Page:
Q. Playing in the heat, can you tell us how you felt at the end of the match and how you feel now after you've recovered?
SERENA WILLIAMS: I feel good to have gotten through that one because it was tough conditions out there, but I was happy to win.
Q. We just heard that Venus has an injury and you won't be playing in the doubles. How do you feel about that? Does it help you not having to play in the heat more?
SERENA WILLIAMS: Well, I love playing doubles, love playing with Venus, but sometimes it doesn't work out. We'll make sure we come back and play maybe next year.
Q. Must be a relief though that you don't have to play again today.
SERENA WILLIAMS: Yeah, I guess it's a relief, but like I say, we love to play doubles and we love to be out there. I love getting extra practice like that, so I'll definitely miss it. I don't know if it's a relief, but I will miss it.
Q. How did she get hurt?
SERENA WILLIAMS: I don't know. You'll have to ask her. I know she was taped in Auckland, but I don't really know.
Q. Your 61st victory here today, a record. Want to talk about a couple of your favorite matches?
SERENA WILLIAMS: For sure all the finals I was able to win (smiling). Yeah.
Q. What's the toughest part for you about playing in the heat? Is it just it doesn't stop or it's physical or mental for you?
SERENA WILLIAMS: It's definitely a lot of physical, but you have to be ready. Today actually wasn't as hot. I think it was more hot yesterday. So it wasn't as bad today. Honestly, on the one end I felt it was like a cool breeze coming over, so that was a good sign.
Q. You made a string of five unforced errors in the first two or three games. Did you have trouble settling or was it just nervous or...
SERENA WILLIAMS: I was just getting my bearings and trying to figure out, you know, to do the right thing. I wasn't fully on today, so I was just trying to see if I could just go for it and how far out they were going to be, going to try to make them.
Q. Did you feel a bit dizzy afterwards? Was that because of the heat?
SERENA WILLIAMS: No, I didn't feel dizzy afterwards.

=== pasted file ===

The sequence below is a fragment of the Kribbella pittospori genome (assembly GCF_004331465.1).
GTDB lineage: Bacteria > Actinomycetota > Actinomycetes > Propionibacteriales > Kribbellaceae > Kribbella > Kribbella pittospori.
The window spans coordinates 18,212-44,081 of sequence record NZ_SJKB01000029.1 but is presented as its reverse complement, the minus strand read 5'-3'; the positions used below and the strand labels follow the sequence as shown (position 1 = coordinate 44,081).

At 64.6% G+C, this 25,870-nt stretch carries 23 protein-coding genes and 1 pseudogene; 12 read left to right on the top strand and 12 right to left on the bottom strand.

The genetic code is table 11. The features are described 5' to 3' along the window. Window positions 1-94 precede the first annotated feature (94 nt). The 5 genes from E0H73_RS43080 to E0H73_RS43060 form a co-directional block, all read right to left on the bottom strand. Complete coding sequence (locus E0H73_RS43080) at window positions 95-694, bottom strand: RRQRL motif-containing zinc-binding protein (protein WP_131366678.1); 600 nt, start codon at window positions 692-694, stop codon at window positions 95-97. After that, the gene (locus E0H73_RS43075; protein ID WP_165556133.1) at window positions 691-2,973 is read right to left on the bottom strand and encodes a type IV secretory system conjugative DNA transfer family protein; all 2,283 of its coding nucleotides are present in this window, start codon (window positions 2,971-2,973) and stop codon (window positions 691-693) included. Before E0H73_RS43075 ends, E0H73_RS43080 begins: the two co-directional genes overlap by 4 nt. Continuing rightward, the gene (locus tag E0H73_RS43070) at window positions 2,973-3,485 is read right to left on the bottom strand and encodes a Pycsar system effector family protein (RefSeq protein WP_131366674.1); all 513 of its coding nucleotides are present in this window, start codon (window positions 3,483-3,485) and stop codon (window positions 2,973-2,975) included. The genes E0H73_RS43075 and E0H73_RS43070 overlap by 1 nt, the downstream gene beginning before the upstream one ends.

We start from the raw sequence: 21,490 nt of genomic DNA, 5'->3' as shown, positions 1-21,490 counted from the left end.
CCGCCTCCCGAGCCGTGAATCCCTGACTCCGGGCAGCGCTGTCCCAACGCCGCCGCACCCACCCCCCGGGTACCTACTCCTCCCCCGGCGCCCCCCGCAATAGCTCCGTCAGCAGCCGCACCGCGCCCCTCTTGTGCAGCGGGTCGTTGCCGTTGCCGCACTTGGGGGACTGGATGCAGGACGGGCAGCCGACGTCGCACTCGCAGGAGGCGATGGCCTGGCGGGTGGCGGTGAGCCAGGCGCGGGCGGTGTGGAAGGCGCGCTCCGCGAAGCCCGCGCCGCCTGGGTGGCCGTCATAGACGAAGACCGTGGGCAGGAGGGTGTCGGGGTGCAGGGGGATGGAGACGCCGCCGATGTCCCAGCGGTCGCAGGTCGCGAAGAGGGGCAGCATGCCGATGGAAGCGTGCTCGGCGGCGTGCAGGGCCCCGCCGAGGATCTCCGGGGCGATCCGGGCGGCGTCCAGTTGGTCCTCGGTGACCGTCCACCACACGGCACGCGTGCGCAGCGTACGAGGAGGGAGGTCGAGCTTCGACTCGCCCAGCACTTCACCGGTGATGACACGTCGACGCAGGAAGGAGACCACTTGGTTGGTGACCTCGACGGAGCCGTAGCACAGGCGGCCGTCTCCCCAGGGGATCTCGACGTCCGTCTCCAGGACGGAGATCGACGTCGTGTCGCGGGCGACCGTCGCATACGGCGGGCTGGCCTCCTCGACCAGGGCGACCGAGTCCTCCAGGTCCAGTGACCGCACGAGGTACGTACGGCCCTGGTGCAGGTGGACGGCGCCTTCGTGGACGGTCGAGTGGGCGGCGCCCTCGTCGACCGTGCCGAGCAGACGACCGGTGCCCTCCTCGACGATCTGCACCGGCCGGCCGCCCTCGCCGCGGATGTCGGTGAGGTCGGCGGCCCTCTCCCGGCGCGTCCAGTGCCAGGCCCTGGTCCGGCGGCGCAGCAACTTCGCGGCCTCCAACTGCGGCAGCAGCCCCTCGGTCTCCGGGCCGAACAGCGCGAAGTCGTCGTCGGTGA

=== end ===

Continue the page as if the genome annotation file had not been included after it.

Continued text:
Q. Somebody said you didn't do a TV interview because of that.
SERENA WILLIAMS: Oh, no. I had some pressing things I needed to take care of.
Q. You love to laugh but you also have a serious side. You have your schools in Africa and have read Mandela closely. Mandela's message was pretty much forgiveness and reconciliation. Work with the springbox for reconciliation, put his jail in the front row of the inauguration. Do you think that spirit could affect your thoughts about what happened in the desert? There is a new generation of people who would love to see you there. Would that ever cross your mind as a possibility?
SERENA WILLIAMS: Yeah, it actually crossed my mind a couple days ago, or after I saw the movie.
Q. Do you think you would? It would be such a wonderful event for American tennis and for your career. Do you think that's something you might consider in the future?
SERENA WILLIAMS: Like I said, it crossed my mind not too long ago when I went to see the movie. I thought about it.
Q. And your thoughts on that movie? Pretty strong, eh?
SERENA WILLIAMS: Right now I don't know. I just have to focus on this tournament. But I think Mandela was a really amazing man. I felt really honored to have a chance to meet him, get to know him a little bit, and get to know his story a little better.
Q. In tennis history, players typically do not improve at 32. Yet all signs are that you have. How does that happen?
SERENA WILLIAMS: I don't know. I feel like, you know, in life 32 is young, you know. In sports it's old. But for whatever reason, I feel like I just never was really able to reach my full potential, and I feel like recently I just have been able to do a little better. I just keep trying to